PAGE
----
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Concerns raised about '13 Reasons Why'


Heard of the TV show on Netflix:
13 Reasons Why?

Just because it is on Netflix and is available any time, does not make it ‘G’ Rated. This one is R18+. Believe me! I watched it.
It looks like a show for teens.
Sounds like a show for teens.
But it is no show for teens.

What we see on TV can be damaging!

’13 Reasons Why’ is a dramatic portrayal of the complex issue of teen isolation, bullying and suicide. It is very confronting and dangerous. It is set in the future of 2017. I watched the whole series and I was very upset by the story in many ways:
·         It shows young people as isolated from the world of caring adults including their parents. There is always someone to talk to;
·         The actions taken by the main character in recording her thoughts seem to make suicide a form of revenge. It is not;
·         It appears to glamourise self-harm;
·         It is easy to find the material distressing;
·         It brings back memories of when people you knew passed away tragically;
·         Sexual assault is very confrontingly portrayed;
·         Domestic violence is seen to be a hopeless situation which cannot be addressed; and
·         The use of violence is presented as the way to resolve issues between males.
The show simplistically portrays how damaging gossip, rumour and sharing images or posting comments online can be. We did not need a TV show to tell us that. We knew that this is a serious issue already. The show does nothing to show what can be done to effectively address it, how to build resilience and how talking about it with professionals or people you trust helps.
I am not the only one worried about this show - so are many experts in the field of adolescent psychology:
“Headspace’s national school support service development manager Kristen Douglas said she’d had calls from primary and high school teachers requesting urgent help.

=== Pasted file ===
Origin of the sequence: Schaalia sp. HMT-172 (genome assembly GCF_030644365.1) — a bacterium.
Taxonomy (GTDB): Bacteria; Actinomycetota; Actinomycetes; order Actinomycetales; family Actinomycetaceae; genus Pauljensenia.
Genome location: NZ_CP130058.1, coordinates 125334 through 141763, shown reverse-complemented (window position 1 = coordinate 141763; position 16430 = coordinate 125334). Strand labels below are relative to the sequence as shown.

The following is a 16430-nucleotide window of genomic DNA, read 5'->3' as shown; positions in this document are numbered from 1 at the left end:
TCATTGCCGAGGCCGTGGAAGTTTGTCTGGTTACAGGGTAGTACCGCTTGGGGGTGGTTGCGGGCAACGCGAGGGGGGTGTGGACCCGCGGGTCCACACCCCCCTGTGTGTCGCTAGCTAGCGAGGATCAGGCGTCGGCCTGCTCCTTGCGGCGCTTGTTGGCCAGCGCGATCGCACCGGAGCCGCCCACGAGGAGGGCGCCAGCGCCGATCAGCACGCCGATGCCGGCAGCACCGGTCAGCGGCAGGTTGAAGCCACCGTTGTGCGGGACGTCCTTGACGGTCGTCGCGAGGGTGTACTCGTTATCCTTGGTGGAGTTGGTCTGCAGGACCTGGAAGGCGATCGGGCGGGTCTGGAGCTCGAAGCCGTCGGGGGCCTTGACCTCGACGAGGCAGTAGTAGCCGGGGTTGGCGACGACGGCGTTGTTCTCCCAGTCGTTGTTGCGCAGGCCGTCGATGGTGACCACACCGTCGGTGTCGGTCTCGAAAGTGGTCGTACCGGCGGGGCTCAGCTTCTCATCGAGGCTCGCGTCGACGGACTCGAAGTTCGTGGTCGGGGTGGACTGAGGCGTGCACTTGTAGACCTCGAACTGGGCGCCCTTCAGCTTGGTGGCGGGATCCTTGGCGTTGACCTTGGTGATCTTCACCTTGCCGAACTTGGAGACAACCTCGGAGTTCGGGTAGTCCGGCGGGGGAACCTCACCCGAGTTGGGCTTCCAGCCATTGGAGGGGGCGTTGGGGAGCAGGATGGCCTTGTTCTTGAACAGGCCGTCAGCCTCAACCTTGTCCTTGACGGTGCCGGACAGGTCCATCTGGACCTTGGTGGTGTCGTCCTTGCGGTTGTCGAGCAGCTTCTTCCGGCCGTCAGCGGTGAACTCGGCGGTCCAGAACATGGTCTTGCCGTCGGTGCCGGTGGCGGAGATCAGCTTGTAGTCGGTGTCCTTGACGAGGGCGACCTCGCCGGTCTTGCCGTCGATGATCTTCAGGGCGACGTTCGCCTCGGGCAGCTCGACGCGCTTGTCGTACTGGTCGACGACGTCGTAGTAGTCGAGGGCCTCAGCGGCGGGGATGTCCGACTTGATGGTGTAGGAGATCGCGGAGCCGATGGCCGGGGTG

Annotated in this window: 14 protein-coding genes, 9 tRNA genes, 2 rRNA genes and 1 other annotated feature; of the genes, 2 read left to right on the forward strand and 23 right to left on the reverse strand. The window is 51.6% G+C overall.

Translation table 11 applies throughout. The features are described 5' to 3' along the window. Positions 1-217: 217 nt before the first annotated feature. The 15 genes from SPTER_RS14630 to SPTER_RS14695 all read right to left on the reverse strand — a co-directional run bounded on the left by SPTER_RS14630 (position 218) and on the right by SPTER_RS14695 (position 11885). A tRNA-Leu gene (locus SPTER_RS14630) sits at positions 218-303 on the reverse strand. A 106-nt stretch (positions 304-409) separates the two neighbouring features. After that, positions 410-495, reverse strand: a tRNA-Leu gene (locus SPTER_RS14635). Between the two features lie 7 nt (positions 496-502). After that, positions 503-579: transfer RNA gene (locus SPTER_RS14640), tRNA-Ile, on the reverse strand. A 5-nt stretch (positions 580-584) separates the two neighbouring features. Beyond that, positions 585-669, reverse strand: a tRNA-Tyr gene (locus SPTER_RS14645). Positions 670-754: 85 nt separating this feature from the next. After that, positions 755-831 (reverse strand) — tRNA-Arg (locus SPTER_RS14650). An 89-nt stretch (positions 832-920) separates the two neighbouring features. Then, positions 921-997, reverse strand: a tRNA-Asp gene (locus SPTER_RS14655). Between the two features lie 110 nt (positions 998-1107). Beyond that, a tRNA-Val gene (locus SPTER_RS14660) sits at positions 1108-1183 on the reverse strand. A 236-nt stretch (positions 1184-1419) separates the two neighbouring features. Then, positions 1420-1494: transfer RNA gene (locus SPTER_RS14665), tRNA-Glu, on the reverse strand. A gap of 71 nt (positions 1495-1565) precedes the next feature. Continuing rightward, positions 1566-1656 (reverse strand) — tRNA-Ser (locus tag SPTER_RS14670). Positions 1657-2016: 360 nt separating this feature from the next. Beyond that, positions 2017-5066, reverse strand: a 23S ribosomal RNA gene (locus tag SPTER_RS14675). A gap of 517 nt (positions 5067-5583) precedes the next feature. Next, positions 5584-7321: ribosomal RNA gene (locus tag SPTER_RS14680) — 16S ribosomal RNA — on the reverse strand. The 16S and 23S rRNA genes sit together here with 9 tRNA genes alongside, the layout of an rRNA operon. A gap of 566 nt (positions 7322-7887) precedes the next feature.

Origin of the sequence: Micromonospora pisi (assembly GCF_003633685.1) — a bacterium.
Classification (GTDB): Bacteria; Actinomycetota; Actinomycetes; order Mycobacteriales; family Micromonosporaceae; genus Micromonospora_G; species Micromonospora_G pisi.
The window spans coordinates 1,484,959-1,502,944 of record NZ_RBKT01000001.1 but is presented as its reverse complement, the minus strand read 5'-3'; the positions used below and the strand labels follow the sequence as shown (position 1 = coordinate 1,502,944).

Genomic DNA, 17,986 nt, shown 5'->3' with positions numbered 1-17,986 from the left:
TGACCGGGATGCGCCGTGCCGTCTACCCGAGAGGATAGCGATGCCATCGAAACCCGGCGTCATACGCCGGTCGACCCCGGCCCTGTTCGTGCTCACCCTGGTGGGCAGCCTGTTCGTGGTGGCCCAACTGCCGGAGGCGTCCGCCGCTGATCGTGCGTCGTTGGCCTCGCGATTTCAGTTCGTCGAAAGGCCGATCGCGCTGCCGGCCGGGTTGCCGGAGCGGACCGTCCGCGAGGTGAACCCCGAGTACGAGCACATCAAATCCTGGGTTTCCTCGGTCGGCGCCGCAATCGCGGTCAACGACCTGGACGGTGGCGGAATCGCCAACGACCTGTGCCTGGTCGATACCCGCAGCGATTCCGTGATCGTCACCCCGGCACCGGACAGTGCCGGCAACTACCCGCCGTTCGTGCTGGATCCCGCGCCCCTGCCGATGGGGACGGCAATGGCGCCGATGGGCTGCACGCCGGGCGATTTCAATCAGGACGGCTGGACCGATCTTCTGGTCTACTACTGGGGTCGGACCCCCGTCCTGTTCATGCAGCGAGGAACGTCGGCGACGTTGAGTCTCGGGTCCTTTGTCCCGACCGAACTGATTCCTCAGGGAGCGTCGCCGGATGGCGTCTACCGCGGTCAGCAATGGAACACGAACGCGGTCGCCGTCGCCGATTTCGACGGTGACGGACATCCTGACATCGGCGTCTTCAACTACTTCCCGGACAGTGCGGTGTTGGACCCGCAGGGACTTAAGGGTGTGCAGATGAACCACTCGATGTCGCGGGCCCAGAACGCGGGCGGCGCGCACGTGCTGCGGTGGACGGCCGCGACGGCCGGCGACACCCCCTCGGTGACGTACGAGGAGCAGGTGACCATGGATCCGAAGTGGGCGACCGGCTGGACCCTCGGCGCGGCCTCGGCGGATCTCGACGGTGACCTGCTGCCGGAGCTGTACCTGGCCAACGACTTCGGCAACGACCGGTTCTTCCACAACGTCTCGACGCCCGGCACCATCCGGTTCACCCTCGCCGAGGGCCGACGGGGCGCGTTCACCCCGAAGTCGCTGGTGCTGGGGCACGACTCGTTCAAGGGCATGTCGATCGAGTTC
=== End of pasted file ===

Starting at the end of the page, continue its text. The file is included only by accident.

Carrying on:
“There are concerns about the graphic depiction of suicide and sexual assault, but also the message the storyline promotes in terms of suggesting suicide can be a common sense solution,” Ms Douglas said.
“Suicide is something that is very complex that can’t be simplified, and there’s never a linear lists of reasons why ... having her look back on her last moments gives young people the unrealistic idea she’s getting her revenge or having the last laugh.”
This is no TV show for teenagers. It’s an adult program and should belong in the category or psychological horror – definitely 18+.
Ms Garrone our 10-12 Guidance Officer adds:
With regards to 13 Reasons Why, I would like to add that from a school guidance officer’s point of view, Mr Porter, the show’s school counsellor, is an embarrassment to our profession. He is not only incompetent but fails to show any empathy especially after being informed by a girl that she has been raped. I would hope that students in our school would be granted greater respect and level of care.
Additionally, this show perpetuates the notion that ‘soft boys are supposed to look after damaged girls’. A child should never be responsible for saving another child’s life. Hannah did not need a boyfriend to stop her from suicide; she needed the people around her to stop being misogynists, her friends to stop being bullies and her parents, teachers and counsellor to stop ignoring her pain. Unfortunately, this last point is really lost in the show as it is overshadowed by the romantic notion of suicide.
I agree Ms Garrone.
The following web links may be helpful to parents/students and could be included in the newsletter:
Grief: How young people may respond to suicide
Supporting your young person over the holidays –
How to talk to young people about suicide